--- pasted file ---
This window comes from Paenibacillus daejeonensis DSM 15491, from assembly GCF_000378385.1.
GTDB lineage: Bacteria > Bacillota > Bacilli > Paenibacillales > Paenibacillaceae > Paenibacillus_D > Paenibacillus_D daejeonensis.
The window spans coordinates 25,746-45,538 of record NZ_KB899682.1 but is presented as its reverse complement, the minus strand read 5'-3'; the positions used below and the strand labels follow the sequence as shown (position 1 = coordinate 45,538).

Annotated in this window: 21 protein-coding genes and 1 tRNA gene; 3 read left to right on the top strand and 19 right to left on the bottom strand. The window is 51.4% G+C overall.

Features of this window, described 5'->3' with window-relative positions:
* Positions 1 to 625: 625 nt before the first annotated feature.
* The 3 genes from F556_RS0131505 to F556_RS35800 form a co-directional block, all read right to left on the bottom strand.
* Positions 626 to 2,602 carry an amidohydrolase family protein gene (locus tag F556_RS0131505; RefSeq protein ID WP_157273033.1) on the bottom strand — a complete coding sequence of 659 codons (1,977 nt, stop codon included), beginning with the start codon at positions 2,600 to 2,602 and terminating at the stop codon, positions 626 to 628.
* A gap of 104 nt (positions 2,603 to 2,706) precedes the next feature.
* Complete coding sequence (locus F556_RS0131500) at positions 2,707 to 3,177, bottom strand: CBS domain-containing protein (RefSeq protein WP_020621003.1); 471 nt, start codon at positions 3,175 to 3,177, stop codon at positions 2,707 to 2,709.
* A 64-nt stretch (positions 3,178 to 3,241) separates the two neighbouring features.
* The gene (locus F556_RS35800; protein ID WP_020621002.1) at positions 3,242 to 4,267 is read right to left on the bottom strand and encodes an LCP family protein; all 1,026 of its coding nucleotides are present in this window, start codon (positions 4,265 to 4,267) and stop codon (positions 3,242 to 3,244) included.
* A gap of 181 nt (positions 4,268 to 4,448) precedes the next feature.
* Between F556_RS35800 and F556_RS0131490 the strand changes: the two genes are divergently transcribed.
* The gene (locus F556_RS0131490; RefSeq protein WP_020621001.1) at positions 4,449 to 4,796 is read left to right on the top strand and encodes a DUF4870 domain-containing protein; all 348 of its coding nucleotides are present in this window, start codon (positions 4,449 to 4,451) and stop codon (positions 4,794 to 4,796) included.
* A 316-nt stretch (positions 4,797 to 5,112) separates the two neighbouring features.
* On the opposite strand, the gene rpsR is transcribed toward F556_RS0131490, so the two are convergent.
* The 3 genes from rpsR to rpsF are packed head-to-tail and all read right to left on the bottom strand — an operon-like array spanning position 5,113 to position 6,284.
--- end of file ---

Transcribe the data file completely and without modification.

This window comes from Paenibacillus daejeonensis DSM 15491, from assembly GCF_000378385.1.
GTDB lineage: Bacteria > Bacillota > Bacilli > Paenibacillales > Paenibacillaceae > Paenibacillus_D > Paenibacillus_D daejeonensis.
The window spans coordinates 25,746-45,538 of record NZ_KB899682.1 but is presented as its reverse complement, the minus strand read 5'-3'; the positions used below and the strand labels follow the sequence as shown (position 1 = coordinate 45,538).

Annotated in this window: 21 protein-coding genes and 1 tRNA gene; 3 read left to right on the top strand and 19 right to left on the bottom strand. The window is 51.4% G+C overall.

Features of this window, described 5'->3' with window-relative positions:
* Positions 1 to 625: 625 nt before the first annotated feature.
* The 3 genes from F556_RS0131505 to F556_RS35800 form a co-directional block, all read right to left on the bottom strand.
* Positions 626 to 2,602 carry an amidohydrolase family protein gene (locus tag F556_RS0131505; RefSeq protein ID WP_157273033.1) on the bottom strand — a complete coding sequence of 659 codons (1,977 nt, stop codon included), beginning with the start codon at positions 2,600 to 2,602 and terminating at the stop codon, positions 626 to 628.
* A gap of 104 nt (positions 2,603 to 2,706) precedes the next feature.
* Complete coding sequence (locus F556_RS0131500) at positions 2,707 to 3,177, bottom strand: CBS domain-containing protein (RefSeq protein WP_020621003.1); 471 nt, start codon at positions 3,175 to 3,177, stop codon at positions 2,707 to 2,709.
* A 64-nt stretch (positions 3,178 to 3,241) separates the two neighbouring features.
* The gene (locus F556_RS35800; protein ID WP_020621002.1) at positions 3,242 to 4,267 is read right to left on the bottom strand and encodes an LCP family protein; all 1,026 of its coding nucleotides are present in this window, start codon (positions 4,265 to 4,267) and stop codon (positions 3,242 to 3,244) included.
* A gap of 181 nt (positions 4,268 to 4,448) precedes the next feature.
* Between F556_RS35800 and F556_RS0131490 the strand changes: the two genes are divergently transcribed.
* The gene (locus F556_RS0131490; RefSeq protein WP_020621001.1) at positions 4,449 to 4,796 is read left to right on the top strand and encodes a DUF4870 domain-containing protein; all 348 of its coding nucleotides are present in this window, start codon (positions 4,449 to 4,451) and stop codon (positions 4,794 to 4,796) included.
* A 316-nt stretch (positions 4,797 to 5,112) separates the two neighbouring features.
* On the opposite strand, the gene rpsR is transcribed toward F556_RS0131490, so the two are convergent.
* The 3 genes from rpsR to rpsF are packed head-to-tail and all read right to left on the bottom strand — an operon-like array spanning position 5,113 to position 6,284.